Local Education Reformers Closer to Snagging $10 million Super School Grant
By Kevin Harris
A team of local change agents interested in redesigning how high school is taught in South Florida learned recently that their proposal cleared another hurdle and is closer to winning a $10 million grant to help them implement their idea.
“That is great news,” Keisha Harrington, a teacher in West Palm Beach and a member of the team, said on Friday upon learning they would be advancing to the third round of the project. “While this was indeed a huge feat, it has proven to be more than a challenge to create innovative high schools.
“For us, this has become a growing movement to reimagine what is possible for public education in America. It also has created a vocal hub for community voices, cutting edge ideas, and expert resources to make real change possible.”
The XQ: The Super School Project, a national competition started Sept. 11, 2015 by Laurene Powell Jobs, widow of Apple founder/CEO Steve Jobs, to reinvent the public education system, which she says is broken.
“It’s not that it [the public education system] was badly designed in 1906, it was really a breakthrough design for its time,” Powell Jobs said. “Now that we’re out of the industrial era, there’s been no substantial systemic change in the way we do high school. What we’re seeing is the manifestation of…bad design.”
By the February 2016 deadline, 700 teams from all 50 states, including Washington, D.C. and Puerto Rico, submitted applications with 10,000 ideas, organizers said.
Ron Allen, founder and president of a local mentoring program and a leader in the effort, started a team and took up the challenge seven months ago.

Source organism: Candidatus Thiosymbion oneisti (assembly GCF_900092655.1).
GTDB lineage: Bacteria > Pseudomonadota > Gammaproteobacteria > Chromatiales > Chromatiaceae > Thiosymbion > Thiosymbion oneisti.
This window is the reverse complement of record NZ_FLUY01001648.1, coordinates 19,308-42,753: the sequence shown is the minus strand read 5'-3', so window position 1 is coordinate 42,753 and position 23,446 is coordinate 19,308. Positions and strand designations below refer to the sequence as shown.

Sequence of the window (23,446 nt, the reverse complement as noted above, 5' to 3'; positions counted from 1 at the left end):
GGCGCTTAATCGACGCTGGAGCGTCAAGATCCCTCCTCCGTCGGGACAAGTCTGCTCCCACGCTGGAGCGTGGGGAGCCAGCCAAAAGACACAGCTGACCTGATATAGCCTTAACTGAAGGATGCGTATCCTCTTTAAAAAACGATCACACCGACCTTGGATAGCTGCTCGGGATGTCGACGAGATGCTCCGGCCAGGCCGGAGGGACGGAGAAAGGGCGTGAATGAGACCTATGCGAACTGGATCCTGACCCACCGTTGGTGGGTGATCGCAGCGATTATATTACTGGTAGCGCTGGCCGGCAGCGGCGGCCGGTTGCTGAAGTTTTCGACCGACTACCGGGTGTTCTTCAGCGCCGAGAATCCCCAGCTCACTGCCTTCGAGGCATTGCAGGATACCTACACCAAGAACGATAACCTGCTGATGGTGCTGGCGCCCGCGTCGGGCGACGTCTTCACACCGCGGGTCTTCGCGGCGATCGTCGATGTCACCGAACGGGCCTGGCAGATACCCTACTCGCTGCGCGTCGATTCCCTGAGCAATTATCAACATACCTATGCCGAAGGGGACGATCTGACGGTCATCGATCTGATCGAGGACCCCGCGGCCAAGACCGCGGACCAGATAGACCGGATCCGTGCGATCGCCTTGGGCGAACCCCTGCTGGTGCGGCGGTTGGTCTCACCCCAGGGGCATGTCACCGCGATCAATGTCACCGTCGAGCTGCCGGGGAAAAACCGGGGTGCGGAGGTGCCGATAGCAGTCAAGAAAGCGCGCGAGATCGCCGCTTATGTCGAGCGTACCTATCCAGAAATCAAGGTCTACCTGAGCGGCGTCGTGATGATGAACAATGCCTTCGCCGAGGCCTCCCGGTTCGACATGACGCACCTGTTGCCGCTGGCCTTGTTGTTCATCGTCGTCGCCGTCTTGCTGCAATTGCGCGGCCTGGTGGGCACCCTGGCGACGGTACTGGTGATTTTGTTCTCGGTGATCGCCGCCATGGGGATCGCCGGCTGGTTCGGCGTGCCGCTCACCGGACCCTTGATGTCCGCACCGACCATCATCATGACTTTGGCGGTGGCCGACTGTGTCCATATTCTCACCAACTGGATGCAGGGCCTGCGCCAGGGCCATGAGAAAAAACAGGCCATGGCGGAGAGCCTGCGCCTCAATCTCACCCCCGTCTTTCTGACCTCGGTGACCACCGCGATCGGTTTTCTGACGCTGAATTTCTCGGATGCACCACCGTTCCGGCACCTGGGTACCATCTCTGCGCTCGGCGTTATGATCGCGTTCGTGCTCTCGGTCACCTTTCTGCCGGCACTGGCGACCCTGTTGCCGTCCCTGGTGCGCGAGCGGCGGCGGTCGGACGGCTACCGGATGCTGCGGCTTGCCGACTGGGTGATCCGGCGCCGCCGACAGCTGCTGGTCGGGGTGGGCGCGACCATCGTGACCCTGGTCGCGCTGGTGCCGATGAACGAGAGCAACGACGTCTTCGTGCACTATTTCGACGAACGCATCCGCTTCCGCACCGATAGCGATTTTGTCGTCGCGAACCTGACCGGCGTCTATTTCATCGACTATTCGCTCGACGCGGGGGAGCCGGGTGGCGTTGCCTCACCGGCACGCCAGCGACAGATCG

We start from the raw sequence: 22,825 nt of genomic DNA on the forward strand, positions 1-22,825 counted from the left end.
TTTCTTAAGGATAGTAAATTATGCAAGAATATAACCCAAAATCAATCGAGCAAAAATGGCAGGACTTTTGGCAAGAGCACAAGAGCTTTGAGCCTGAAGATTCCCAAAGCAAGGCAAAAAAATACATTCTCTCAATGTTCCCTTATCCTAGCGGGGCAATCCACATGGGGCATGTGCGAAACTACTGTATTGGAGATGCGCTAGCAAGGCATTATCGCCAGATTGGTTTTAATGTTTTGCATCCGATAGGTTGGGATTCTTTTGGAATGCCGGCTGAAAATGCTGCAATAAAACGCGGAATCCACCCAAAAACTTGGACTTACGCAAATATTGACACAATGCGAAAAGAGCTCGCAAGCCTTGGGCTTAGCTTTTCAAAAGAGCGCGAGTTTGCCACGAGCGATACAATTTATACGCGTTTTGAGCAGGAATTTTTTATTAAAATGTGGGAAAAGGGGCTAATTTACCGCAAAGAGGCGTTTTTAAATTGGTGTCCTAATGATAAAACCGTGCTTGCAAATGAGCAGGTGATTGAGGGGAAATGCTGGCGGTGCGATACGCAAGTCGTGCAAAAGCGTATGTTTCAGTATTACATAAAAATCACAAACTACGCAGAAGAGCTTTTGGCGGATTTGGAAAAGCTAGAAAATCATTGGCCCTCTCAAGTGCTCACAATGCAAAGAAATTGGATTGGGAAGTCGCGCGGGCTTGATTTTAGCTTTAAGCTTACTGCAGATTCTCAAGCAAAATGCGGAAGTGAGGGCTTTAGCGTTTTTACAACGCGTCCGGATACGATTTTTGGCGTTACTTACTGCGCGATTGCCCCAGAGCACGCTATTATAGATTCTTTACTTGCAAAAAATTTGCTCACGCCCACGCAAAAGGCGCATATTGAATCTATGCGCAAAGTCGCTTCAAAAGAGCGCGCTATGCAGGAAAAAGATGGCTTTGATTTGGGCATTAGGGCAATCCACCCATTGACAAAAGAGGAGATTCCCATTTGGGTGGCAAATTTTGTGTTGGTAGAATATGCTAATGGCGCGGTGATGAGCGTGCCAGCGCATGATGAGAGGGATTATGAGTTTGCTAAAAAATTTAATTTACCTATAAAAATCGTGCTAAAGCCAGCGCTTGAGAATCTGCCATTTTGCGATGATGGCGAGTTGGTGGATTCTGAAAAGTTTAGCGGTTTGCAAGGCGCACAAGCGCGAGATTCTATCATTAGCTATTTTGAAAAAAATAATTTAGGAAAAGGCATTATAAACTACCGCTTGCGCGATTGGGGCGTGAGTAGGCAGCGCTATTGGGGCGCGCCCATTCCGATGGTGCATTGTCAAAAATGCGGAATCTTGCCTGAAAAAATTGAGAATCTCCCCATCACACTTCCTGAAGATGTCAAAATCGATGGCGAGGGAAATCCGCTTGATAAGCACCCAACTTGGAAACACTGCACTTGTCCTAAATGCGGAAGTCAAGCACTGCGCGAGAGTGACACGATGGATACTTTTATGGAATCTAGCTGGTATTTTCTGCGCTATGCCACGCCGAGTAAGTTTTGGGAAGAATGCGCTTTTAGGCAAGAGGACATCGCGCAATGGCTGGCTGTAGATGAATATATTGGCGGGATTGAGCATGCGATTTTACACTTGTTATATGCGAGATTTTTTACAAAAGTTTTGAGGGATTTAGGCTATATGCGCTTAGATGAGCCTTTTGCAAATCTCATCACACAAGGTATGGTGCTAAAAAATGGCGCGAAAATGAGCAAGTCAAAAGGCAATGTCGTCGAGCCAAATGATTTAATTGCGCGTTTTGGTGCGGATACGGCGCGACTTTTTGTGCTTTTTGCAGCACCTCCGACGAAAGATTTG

Their proposal, which now will be included in a pool of 40 schools, will be about how they plan to organize, fund and support their new curriculum.
If they win that round, which has a May 23 submission date, then they will be part of a five-school group that will receive the $10 million grant to help them implement their idea. The five winning teams are expected to be selected in August and the grants will be awarded over the next five years.
This summer, Powell Jobs and others from the XQ Institute will travel across the country with a tricked-out old school bus, the interior of which has been rebuilt as a futuristic classroom. They plan to make 30 different stops, including at the Republican and Democratic national conventions. At each place, they will have pop-up concerts, teach-ins, exhibits and more.
The potential school, known as The Visioneering Center for Global Innovation and Communication, would address a desire for alternative high school options and better prepare students for the 21st century, Allen said.
“We want to make sure that every child in South Florida has access to great teachers,” said Allen also president of CRA Media Group and editor of the Boca Raton Tribune. “Now this does not necessarily mean that the teacher will stand in front of the classroom as we do in our postmodern information age. Thanks to technology, there are new and perhaps better ways of teaching and learning and we will reach these students.”